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Chapter: Network Programming and Management : Advanced Sockets

Condition Variables

A mutex is fine to prevent simultaneous access to a shared variable, but we need something else to let us go to sleep waiting for some condition to occur.

Condition Variables


A mutex is fine to prevent simultaneous access to a shared variable, but we need something else to let us go to sleep waiting for some condition to occur. Let's demonstrate this with an exampleBut,


we cannot call the Pthread function until we know that a thread has terminated. We first declare a global variable that counts the number of terminated threads and protect it with a mutex.


int ndone; /* number of terminated threads */ 

pthread_mutex_t ndone_mutex = PTHREAD_MUTEX_INITIALIZER;


We then require that each thread increment this counter when it terminates, being careful to use the associated mutex.


void *

do_get_read (void *vptr)









return(fptr); /* terminate thread */




A condition variable, in conjunction with a mutex, provides this facility. The mutex provides mutual exclusion and the condition variable provides a signaling mechanism.


In terms of Pthreads, a condition variable is a variable of type pthread_cond_t. They are used with


the following two functions:


#include <pthread.h>


int   pthread_cond_wait(pthread_cond_t *cptr, pthread_mutex_t *mptr);


int   pthread_cond_signal(pthread_cond_t *cptr);

Both return: 0 if OK, positive Exxx 

value on error


The term "signal" in the second function's name does not refer to a Unix SIGxxx signal.

Why is a mutex always associated with a condition variable? The "condition" is normally the value of some variable that is shared between the threads. The mutex is required to allow this variable tobe set and tested by the different threads. For example, if we did not have the mutex in the example code just shown, the main loop would test it as follows:



/* Wait for thread to terminate */ while (ndone == 0)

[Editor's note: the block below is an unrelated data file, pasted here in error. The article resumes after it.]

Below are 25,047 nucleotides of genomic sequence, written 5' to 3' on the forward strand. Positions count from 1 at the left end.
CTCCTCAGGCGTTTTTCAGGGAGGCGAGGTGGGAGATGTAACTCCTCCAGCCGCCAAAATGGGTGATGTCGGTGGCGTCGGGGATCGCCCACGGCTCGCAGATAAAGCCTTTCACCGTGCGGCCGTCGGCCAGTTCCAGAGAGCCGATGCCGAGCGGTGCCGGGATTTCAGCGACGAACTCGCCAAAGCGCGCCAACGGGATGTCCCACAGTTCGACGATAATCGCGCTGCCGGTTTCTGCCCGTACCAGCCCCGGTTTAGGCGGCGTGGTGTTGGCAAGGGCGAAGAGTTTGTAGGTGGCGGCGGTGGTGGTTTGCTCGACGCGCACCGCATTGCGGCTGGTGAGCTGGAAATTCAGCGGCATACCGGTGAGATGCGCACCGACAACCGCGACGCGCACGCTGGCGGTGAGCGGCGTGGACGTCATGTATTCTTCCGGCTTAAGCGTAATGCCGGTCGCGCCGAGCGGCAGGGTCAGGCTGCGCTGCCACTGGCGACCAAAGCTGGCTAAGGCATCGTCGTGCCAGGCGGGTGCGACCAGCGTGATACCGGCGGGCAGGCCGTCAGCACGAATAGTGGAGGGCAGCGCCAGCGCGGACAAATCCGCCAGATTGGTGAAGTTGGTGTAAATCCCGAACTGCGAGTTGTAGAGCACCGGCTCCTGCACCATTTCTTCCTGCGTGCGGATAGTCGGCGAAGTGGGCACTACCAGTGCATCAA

Pthread_cond_wait(&ndone_cond, &ndone_mutex);



The thread would have to unlock and lock the mutex and the code would look like the following:


/* Wait for thread to terminate */ Pthread_mutex_lock(&ndone_mutex); while (ndone == 0) {


Pthread_mutex_unlock(&ndone_mutex); Pthread_cond_wait(&ndone_cond, &ndone_mutex); Pthread_mutex_lock(&ndone_mutex);



#include <pthread.h>


int  pthread_cond_broadcast                       (pthread_cond_t    * cptr);


int  pthread_cond_timedwait                       (pthread_cond_t    * cptr, pthread_mutex_t *mptr,


struct timespec *abstime);


Both return: 0 if OK, positive Exxx

value on error


pthread_cond_timedwait lets a thread place a limit on how long it will block. abstime is a timespec structure (as we defined with the pselect function, that specifies the system time when the function must return, even if the condition variable has not been signalled yet. If this timeout occurs, ETIME is returned.


This time value is an absolute time; it is not a time delta. That is, abstime is the system time—the number of seconds and nanoseconds past January 1, 1970, UTC—when the function should return. This differs from both select and pselect, which specify the number of seconds and microseconds (nanoseconds for pselect) until some time in the future when the function should return. The normal procedure is to call gettimeofday to obtain the current time (as a timeval structure!), and copy this into a timespec structure, adding in the desired time limit. For example,

struct timeval tv;


struct timespec ts;


if (gettimeofday(&tv, NULL) < 0)


err_sys("gettimeofday error");


ts.tv_sec = tv.tv_sec + 5;         /* 5 seconds in future */


ts.tv_nsec = tv.tv_usec * 1000; /* microsec to nanosec */



pthread_cond_timedwait( ..., &ts);



The advantage in using an absolute time instead of a delta time is if the function prematurely returns (perhaps because of a caught signal), the function can be called again, without having to change the contents of the timespec structure. The disadvantage, however, is having to call gettimeofday before the function can be called the first time.


The POSIX specification defines a clock_gettime function that returns the current time as a timespec structure.

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